However as a result of church and community transformation (CCT) the community started to make the most of their own small resources to bring change. 'One of our church members gave some land and we've now made 5 classrooms. Each household contributes 3,500 Ugandan Shillings per term ($1) to pay the teachers. There are 151 children at the school. The children are happy about the school as they do not have to walk so far'.

The classrooms were simple grass-roofed huts but their plans were bigger. ‘We are seeing that we are going to develop more than this.  We plan to have permanent buildings.  We will talk with the government to see if they can help us’.

Now travel in time with me to 2017. The next time I hear about Owii I am standing in a black jacket and yellow tie at the UK Houses of Parliament. It's a rare event, me wearing a tie, but suitable for this event. This time Owii is featured in a film (link to film).

Photo by Andrew Philip, Tearfund

The community now has those brick built classrooms they had dreamed of. The local government has also built teacher's houses, cleared roads, vaccinated children and dug boreholes for water. This has all happened through linking CCT and advocacy. As a result the Owii community has been helped to effectively persuade local government to provide the services they need.

It's a story to celebrate. Could you help the communities you work with to link with their local government and celebrate too?

*Name changed for privacy. 

Thursday, 9 February 2017

'I was burying my head in the sand about climate change just like an ostrich. I knew it was a big problem but didn't want to face it' said my friend Hannah.  I think a lot of us feel like that about climate change and the whole issue of creation care.  I wonder whether you feel that way too.

Yet our calling is to care for God's beautiful creation.

'God saw all that he had made and it was very good' Genesis 1v31

So last Saturday I found myself carrying bricks and cardboard into the grounds of our church.  A passer-by gave me and my family a strange look.  We were there to start building a 'bug hotel', a refuge to encourage rare and not so rare insects to thrive on our church's land. Insects such as bees that are so vital to pollination.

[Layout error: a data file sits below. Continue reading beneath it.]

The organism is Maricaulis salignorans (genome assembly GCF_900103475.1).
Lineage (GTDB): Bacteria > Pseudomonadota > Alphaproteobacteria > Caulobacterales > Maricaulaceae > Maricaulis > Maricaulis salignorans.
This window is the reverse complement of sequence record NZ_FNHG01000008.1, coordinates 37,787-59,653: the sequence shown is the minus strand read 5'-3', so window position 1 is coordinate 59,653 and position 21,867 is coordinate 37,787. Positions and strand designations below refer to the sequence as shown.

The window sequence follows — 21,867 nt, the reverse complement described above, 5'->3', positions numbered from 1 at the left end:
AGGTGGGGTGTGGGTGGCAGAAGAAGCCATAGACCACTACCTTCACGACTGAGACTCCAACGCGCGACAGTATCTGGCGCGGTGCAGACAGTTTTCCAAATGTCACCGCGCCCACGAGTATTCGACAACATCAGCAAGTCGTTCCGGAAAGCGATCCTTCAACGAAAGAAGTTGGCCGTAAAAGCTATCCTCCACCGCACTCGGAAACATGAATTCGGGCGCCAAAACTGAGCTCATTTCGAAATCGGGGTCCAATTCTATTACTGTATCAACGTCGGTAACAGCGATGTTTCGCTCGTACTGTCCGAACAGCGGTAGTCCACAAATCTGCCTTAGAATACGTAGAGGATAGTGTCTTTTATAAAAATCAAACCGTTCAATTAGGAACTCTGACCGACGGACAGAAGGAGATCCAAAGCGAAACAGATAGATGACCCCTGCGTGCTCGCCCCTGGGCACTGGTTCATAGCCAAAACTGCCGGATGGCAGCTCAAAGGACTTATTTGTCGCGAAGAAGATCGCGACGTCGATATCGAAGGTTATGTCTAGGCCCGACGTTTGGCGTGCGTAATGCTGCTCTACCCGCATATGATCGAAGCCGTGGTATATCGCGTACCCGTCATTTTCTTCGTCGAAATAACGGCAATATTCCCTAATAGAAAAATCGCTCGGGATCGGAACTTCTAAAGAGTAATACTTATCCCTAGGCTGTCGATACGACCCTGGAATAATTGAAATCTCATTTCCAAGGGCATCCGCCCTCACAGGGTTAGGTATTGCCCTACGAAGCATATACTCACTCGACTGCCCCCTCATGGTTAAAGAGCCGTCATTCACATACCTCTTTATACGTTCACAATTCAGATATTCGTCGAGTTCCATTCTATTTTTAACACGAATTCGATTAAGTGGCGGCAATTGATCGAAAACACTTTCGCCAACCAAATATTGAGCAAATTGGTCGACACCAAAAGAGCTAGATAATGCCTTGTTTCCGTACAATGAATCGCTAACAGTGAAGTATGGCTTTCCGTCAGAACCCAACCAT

Our church is starting to make some small contributions to caring for the environment. We've been inspired by A Rocha's great initiative Eco Church.  This helps ordinary church congregations to improve their teaching, use of land and lifestyles.

My youngest son got up from our dinner table last week in the middle of supper.  We were about to tell him off but noticed he was just turning off unused lights.  These are small steps, yes, but if everyone does them great things happen.  One third of the planet's population are part of churches so if we all do something the impact could be amazing ... 

So I wonder whether you could try Eco Church with your church and what would happen if you did?

Image result for bug hotel image

Friday, 3 February 2017

Image result for image intelligence

Once when my eldest son was just 2 months old I sang him to sleep with 'Happy Birthday' because I couldn't remember any other tunes!  I can easily remember pictures but can't recall songs at all. How do you like to learn?   Perhaps you learn best when you move, hear words or see the logic.  

I will be using insights from Multiple Intelligences as I prepare to facilitate a workshop on church and development in Asia.  This theory says each of us are intelligent in different ways and categorises intelligence as verbal, visual, intra-personal, inter-personal, physical, musical and logical/ mathematical.  It's good to provide exercises that cater for all these types during an event.

Image result for image footballSo often I think workshops involve small group discussions with notes written on flip charts and then fed back to the wider group.  Eventually I get bored with this.  It is one valid way to draw out learning but I think it is good to bring in more variety and fun.  I'm planning on some drama, songs and games at my workshop.  One game I like is getting everyone to play football with just one person on one team and everyone else on the other.  Often the one person gets close to winning because the rest don't play as a team.  It's a great game for helping people to reflect on the importance of unity.

What would happen if you added more variety to the approaches you use?